Base bids for a majority of the Monticello school facilities project came in about 3.5 percent higher than expected, but due to the construction manager model being used on the project, it will be a couple of months before it is known how close the project is to the overall $33.2 million estimate.

The overage on bids opened on April 17 totaled about $718,000, which was not surprising to Monticello School Superintendent Vic Zimmerman, who cited a booming construction climate that seems to be elevating prices.

“I mean, Champaign was 10 percent over,” said Zimmerman of that school district’s construction project.

“The issue is everyone’s got so much work to do. You’ve got $200 million worth of work at Champaign schools, the university is doing all kinds of work, and every time I open the News-Gazette someone is building a new apartment complex. Sometimes they’ll (contractors) throw in a number and add 20 percent, and say ‘if we get it, great. If not, who cares, we’re booked up,’” he added.

Instead of hiring a general contractor who would guarantee an overall project cost amount and hire subcontractors, the school district is using Petry-Kuhne/P.J. Hoerr as its construction manager. For the Monticello project, the CM will manage 18 separate bid packages in order to get the best price and/or fit for the local effort, which includes both additions and renovations at the high school and connected Washington Elementary School.

About 40 companies bid on 14 base bid packages that were opened on April 27. Some general contracting companies bid on most of them, while others were more specialized.

“Several companies bid on several of the packages, with others specific to asphalt, or windows, roofs, etc.” added Zimmerman.

Bids are in the process of being confirmed and vetted by Petry-Kuhne/P.J. Hoerr to make sure they meet bidding specifications. Formal approval of some of the more time-sensitive portions of the project like site work, the ordering of steel and some equipment will come at a special board meeting at 6 p.m. Tuesday, April 30, or at the May 15 regular board session.

“One way or another, we need to approve certain contracts, absolutely. We need to decide the Washington School demo, the concrete, the things that need to start immediately to keep the progress going,” said Chris Uhlarik of Petry-Kuhne. “There are certain ones that we absolutely have to have done.”

Approval of bids for items that are not at the front end of the project, such as flooring, can be approved later.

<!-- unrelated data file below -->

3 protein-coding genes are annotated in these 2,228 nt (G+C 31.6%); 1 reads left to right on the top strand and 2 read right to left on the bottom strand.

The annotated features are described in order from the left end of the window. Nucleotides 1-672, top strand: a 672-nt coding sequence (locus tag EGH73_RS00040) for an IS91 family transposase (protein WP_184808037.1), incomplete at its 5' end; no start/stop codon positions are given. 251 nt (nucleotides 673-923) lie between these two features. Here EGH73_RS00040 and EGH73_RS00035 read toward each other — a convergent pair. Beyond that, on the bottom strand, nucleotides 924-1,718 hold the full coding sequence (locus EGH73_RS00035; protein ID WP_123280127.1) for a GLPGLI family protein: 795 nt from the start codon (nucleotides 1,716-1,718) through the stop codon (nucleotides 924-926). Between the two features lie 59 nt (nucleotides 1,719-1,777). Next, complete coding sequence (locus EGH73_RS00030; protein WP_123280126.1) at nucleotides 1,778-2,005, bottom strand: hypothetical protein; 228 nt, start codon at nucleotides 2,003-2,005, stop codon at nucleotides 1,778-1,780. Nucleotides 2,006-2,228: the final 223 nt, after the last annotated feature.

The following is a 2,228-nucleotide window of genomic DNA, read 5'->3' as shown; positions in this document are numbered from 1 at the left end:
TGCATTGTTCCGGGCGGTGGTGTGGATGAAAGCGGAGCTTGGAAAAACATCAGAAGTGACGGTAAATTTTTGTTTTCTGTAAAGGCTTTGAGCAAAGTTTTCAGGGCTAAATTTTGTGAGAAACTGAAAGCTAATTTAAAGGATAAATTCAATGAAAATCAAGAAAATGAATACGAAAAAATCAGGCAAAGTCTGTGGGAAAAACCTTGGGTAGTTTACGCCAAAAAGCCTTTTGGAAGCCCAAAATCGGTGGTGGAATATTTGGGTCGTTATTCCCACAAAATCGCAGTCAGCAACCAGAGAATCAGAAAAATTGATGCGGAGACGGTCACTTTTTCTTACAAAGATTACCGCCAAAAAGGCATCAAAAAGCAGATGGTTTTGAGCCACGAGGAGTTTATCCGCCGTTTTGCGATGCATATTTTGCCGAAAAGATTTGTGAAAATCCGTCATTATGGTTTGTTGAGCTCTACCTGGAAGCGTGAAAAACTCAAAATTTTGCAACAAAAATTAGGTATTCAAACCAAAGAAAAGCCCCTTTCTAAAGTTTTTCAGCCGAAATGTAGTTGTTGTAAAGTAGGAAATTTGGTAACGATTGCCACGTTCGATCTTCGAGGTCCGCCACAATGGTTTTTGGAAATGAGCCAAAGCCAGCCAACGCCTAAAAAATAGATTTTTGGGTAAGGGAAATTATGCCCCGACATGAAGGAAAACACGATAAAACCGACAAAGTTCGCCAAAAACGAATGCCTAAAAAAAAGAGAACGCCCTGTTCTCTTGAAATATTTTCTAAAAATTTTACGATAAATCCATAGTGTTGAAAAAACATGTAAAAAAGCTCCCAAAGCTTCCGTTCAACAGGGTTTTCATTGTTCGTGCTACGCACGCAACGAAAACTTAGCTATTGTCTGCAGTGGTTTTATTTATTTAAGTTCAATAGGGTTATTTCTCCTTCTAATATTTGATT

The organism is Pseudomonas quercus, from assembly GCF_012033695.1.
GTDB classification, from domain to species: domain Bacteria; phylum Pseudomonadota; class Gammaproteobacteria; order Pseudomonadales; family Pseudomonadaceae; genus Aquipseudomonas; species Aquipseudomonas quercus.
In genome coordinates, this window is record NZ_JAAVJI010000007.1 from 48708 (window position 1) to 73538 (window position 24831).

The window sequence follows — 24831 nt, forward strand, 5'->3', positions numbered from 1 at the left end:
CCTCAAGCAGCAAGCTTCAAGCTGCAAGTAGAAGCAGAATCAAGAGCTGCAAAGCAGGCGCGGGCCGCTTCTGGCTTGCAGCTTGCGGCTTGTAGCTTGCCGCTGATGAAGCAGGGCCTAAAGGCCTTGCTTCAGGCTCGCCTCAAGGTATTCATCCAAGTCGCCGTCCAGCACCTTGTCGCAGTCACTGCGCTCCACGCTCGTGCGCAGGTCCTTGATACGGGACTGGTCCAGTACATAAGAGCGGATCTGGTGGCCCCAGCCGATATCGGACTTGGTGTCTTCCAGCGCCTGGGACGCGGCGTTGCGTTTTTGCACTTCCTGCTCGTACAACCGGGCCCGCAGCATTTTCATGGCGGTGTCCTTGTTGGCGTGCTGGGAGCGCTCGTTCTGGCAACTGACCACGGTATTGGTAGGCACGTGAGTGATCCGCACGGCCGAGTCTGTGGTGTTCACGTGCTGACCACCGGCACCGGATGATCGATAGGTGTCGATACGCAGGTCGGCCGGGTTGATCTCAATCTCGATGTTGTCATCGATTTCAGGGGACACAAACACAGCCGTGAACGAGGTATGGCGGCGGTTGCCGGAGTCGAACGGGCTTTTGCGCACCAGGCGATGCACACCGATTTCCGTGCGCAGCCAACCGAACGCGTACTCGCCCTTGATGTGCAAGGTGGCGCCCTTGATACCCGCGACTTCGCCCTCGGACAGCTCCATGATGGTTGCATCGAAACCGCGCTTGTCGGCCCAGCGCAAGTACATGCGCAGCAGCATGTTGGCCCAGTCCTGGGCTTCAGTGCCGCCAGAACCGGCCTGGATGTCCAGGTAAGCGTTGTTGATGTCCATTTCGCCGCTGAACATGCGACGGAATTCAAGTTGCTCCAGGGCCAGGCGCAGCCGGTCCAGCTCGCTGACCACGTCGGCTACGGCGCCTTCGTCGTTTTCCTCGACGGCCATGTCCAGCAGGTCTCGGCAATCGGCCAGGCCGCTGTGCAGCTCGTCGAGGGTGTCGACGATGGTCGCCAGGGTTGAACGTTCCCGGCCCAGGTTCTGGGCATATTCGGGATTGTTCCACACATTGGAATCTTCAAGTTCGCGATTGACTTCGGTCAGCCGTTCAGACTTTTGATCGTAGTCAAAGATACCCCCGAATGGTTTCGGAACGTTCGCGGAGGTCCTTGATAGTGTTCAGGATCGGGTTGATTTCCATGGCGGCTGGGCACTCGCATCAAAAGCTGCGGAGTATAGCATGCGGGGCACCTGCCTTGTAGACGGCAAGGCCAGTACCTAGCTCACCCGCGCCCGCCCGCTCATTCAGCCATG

In addition, bids for electrical work and flooring have been extended in an effort to attract additional bidders.

“It’s always best to have a competitive bid,” added Uhlarik.

Also on hold for now is HVAC equipment the district had planned on buying directly through a purchasing cooperative. After being advised at a recent seminar to make sure such efforts result in the lowest price, an attorney told Zimmerman he was not 100 percent sure the method passes muster, even though state law allows it.

With that in mind, the board decided to take bids for mechanical equipment, then choose between the bids and direct purchase.

Complicating the matter, said architect Bruce Maxey, is the fact the direct purchase price was obtained for equipment that meets specifications for this specific project, a complicated one that will tie together existing and new heating and cooling systems.

“The problem is everybody’s equipment is a little bit different, and a lot of it functions a little bit differently. So, when you mix a cabinet unit ventilator from one manufacturer with a VRF system from another, the complexity just multiplies,” said Maxey, who advocated for the direct purchase option.

“Through the purchasing agreement, this seemed to be the way to get the system that had the most assurance would work,” he added.

The overall project budget also includes 15 percent in contingencies for unexpected costs such as budget overruns, which could still keep it within its overall budget, depending on how large the bids are.



Just who will be awarded bid packages may also depend on which alternatives the board decides to pursue, which could include a balcony addition in the high school auditorium and multipurpose rooms in the new gymnasium.

Costs could be brought down slightly with three items currently in the base bid that could be deducted. Those include a high school entry element, an alternate HVAC control unit, and installing new fire systems only in the new areas of construction.

But even if base bids are over budget, Zimmerman said there are other ways to pay for desired alternates. Options include using some of the $3 million the district has in its Working Cash Fund, and/or dedicating more of the 1 percent school facilities sales tax proceeds it receives.

Of the 18 bid packages, one has been formally approved – A $2,047,000 one for Midwest Precast Concrete to manufacture outside walls of the new gymnasium and Washington Elementary classroom addition.

The board has also approved a $225,000 contract with DEM Services of Addison to remove asbestos from the 1894 Old Washington building, as well as abatement in the pit gym and high school auditorium. That work should begin in early May.